Here's a lunatic fringe idea: have far fewer elections. One problem we have is a political unwillingness to confront unpleasant realities, because the politicians who table solutions to these ideas see no political upside and vast political downside. For instance, any attempts to address Social Security and Medicare with anything but higher taxes will get demagogued to death. Higher taxes are slightly easier, but even these have little upside.
And as everyone knows, the only real answer is the sort of Painful Choices that elected politicians hate making, because they'll piss everyone off.
My idea here is based on how we select juries: have a much bigger Congress, so individual members aren't quite so powerful, and simply draft them the way we draft people to serve on juries. One approach would be something like this:
1. Have a single eight-year term.
2. People may opt-out of the Congressional draft.
3. 1/4 of Congress is drafted every two years.
4. For the first two years, a Member is a "learner" and may not always vote, although if there's a very close election, the learners can vote to break near-ties. My guess would be if a vote is within 1%, the learners vote.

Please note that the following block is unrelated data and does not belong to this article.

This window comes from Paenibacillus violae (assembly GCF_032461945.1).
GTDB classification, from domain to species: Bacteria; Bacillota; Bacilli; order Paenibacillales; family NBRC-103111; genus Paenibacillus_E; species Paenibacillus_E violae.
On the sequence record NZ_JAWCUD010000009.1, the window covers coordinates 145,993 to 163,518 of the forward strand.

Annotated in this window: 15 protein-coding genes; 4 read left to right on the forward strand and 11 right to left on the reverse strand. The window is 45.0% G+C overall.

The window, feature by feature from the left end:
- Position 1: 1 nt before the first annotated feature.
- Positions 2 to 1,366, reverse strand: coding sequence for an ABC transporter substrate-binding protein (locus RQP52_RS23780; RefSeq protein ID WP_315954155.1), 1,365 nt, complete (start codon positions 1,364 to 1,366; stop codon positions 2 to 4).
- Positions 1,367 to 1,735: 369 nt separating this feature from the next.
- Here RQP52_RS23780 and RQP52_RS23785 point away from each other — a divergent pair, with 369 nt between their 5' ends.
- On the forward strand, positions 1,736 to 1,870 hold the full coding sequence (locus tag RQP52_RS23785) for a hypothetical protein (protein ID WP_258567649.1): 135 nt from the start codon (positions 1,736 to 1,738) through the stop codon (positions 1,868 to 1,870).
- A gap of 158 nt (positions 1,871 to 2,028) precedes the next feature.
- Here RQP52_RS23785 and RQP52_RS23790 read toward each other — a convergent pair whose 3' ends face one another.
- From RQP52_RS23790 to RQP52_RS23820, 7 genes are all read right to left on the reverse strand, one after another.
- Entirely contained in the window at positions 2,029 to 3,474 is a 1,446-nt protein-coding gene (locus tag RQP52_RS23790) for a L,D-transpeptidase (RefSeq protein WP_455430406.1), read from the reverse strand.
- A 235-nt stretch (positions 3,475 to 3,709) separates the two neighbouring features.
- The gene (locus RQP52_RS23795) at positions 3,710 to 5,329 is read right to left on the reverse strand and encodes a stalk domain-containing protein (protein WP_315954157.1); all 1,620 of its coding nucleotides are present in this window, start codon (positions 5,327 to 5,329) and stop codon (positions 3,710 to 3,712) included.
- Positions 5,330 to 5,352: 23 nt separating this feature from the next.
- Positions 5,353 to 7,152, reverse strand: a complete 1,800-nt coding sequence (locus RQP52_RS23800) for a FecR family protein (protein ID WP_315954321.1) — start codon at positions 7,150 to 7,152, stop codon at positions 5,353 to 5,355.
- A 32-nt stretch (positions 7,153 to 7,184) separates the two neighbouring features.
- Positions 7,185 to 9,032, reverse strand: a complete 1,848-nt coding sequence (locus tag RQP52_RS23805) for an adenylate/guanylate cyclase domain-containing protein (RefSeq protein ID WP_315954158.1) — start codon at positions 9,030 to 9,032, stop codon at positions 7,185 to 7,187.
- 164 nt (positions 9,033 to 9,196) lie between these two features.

5. I'm not a big demagogue when it comes to Congressional pay. We need the pay to be high enough so that people in all walks of life want to serve, and to make corruption expensive. If pay is too low, nobody with a life will want to serve.
6. There needs to be enough Congresspeople so their votes represent a statistically interesting cross-section of the American population.
Since I'm not completely opposed to elections - nor to the idea that "elites" have something useful to contribute - I'd keep a bicameral legislature with a Senate either directly elected or appointed by State legislatures**.
If we did the above, Congress would once again be able to claim to be "the people's House".
** See later "crazy ideas" about empowering States